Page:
Newspaper article The Christian Science Monitor

In the Stillness of the Dance ; Bringing a Spiritual Perspective to Daily Life

Newspaper article The Christian Science Monitor

In the Stillness of the Dance ; Bringing a Spiritual Perspective to Daily Life

Article excerpt

It was not your typical ballet. No tutus. No violins. No toe shoes. The orchestra consisted of a small ensemble seated onstage playing very pensive Japanese music on traditional Japanese instruments. A dancer wearing a long ceremonial robe walked slowly, very, very slowly to the center of the stage and dropped his robe to the floor.

Half an hour later, the tempo remained the same. I kept thinking, "Any minute now they're going to pick up the pace and really start dancing." Finally it dawned on me, "This is it. This is the ballet." I wasn't sure how I felt about that. I was expecting to be wowed by the legendary speed and virtuosity of the New York City Ballet dancers. Instead I was restless and fidgety. And that bothered me more than the unorthodox choreography.

What was going on? I think that my New York City rhythm had hit a wall of stillness and didn't quite know what to make of it. I sat there in the dark, listening to the gentle, wistful music, watching the graceful, yet oh, so controlled dancers, when it occurred to me that perhaps the point of this ballet was not the form, but the quality. Perhaps the intention was not so much to entertain or impress, as to invite the audience to enter a place and a rhythm that were restful and still. I decided that if I could surrender to this gentle, soothing quality, it might be a very healing thing.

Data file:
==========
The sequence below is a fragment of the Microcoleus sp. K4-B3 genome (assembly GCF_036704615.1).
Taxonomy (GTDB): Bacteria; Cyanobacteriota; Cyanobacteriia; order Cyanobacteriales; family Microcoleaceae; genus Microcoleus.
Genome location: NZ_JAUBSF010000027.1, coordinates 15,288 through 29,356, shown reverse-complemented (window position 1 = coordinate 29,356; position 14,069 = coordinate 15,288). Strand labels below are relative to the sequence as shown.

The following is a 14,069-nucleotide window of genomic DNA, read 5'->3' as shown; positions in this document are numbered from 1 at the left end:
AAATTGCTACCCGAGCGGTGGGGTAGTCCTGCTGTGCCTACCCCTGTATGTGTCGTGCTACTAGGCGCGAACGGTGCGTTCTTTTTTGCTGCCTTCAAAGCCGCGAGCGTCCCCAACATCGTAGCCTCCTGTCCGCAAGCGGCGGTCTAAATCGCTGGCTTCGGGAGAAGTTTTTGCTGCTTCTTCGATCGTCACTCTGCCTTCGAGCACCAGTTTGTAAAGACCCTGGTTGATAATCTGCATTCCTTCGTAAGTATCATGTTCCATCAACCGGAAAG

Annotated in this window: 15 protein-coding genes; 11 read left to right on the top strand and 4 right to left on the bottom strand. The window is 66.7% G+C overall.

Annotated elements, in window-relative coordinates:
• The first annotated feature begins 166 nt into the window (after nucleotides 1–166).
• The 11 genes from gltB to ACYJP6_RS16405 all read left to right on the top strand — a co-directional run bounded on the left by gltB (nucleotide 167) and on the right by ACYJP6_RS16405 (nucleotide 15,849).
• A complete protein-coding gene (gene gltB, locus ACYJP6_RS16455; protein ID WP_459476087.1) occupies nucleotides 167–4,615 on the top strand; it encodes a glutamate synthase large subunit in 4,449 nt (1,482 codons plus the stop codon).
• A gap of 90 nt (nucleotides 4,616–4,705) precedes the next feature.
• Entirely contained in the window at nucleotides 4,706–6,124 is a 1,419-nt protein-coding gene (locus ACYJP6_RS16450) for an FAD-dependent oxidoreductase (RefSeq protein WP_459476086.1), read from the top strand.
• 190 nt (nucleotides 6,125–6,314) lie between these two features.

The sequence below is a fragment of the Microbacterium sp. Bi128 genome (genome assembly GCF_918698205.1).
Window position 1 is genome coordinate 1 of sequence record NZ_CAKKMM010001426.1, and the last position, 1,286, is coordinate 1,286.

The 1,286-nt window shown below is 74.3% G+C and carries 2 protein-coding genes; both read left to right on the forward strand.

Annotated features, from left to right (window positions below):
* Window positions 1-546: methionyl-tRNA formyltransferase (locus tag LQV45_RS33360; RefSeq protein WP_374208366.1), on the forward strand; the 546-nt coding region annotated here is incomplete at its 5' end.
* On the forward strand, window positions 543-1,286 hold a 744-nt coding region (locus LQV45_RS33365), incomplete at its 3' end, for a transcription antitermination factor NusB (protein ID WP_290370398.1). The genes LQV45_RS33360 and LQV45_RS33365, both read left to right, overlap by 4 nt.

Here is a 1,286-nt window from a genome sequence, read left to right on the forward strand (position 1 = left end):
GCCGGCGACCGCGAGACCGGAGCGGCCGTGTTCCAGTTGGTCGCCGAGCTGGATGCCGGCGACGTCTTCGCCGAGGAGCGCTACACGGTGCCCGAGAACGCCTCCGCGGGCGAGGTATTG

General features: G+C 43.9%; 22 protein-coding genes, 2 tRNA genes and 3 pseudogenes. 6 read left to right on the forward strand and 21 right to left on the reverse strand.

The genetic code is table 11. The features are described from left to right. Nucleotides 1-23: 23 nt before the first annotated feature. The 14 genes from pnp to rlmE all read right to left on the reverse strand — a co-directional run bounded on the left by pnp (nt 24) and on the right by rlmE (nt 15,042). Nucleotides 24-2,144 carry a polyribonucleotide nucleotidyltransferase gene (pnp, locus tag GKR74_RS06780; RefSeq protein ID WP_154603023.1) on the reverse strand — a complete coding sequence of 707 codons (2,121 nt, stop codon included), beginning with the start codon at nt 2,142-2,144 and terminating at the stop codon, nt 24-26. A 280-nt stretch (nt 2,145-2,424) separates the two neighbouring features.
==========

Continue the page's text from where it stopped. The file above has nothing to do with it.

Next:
It's a lesson that's been reinforced many times in the intervening years: the value of stepping back from the busyness of life just to be still, to pray, to listen, to dwell quietly on the sacred things of life.

Apparently Jesus understood this well. He gave very generously of himself to the people who came to him for help. The Gospels relate that he was often surrounded by crowds of people clinging to him for healing, for counsel, for inspiration. And yet he took long breaks, seeking out solitude, often spending all night in prayer. So in tune was he with the rhythm of Love's regenerating presence that he simply could not be swept away by the press of the crowd, or the urgency of the need. Always calm, always measured, always sure of God's control, he could subdue the most turbulent storm with the words, "Peace, be still. …

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